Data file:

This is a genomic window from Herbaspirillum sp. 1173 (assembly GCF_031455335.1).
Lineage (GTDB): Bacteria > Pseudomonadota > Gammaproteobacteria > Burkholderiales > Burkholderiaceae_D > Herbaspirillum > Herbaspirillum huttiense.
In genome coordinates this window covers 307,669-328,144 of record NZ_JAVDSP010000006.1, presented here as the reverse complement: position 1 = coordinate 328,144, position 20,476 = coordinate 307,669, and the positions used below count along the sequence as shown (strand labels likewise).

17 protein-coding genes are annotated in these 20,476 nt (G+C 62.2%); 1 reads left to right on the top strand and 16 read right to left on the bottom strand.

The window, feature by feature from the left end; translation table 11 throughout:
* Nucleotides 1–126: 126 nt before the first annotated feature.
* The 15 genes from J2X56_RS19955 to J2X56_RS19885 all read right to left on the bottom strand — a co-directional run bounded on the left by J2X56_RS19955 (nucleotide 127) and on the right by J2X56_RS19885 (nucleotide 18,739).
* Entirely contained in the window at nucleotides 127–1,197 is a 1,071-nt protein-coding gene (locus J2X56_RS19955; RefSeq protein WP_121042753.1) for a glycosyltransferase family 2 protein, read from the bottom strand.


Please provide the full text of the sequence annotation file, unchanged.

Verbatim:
This is a genomic window from Herbaspirillum sp. 1173 (assembly GCF_031455335.1).
Lineage (GTDB): Bacteria > Pseudomonadota > Gammaproteobacteria > Burkholderiales > Burkholderiaceae_D > Herbaspirillum > Herbaspirillum huttiense.
In genome coordinates this window covers 307,669-328,144 of record NZ_JAVDSP010000006.1, presented here as the reverse complement: position 1 = coordinate 328,144, position 20,476 = coordinate 307,669, and the positions used below count along the sequence as shown (strand labels likewise).

17 protein-coding genes are annotated in these 20,476 nt (G+C 62.2%); 1 reads left to right on the top strand and 16 read right to left on the bottom strand.

The window, feature by feature from the left end; translation table 11 throughout:
* Nucleotides 1–126: 126 nt before the first annotated feature.
* The 15 genes from J2X56_RS19955 to J2X56_RS19885 all read right to left on the bottom strand — a co-directional run bounded on the left by J2X56_RS19955 (nucleotide 127) and on the right by J2X56_RS19885 (nucleotide 18,739).
* Entirely contained in the window at nucleotides 127–1,197 is a 1,071-nt protein-coding gene (locus J2X56_RS19955; RefSeq protein WP_121042753.1) for a glycosyltransferase family 2 protein, read from the bottom strand.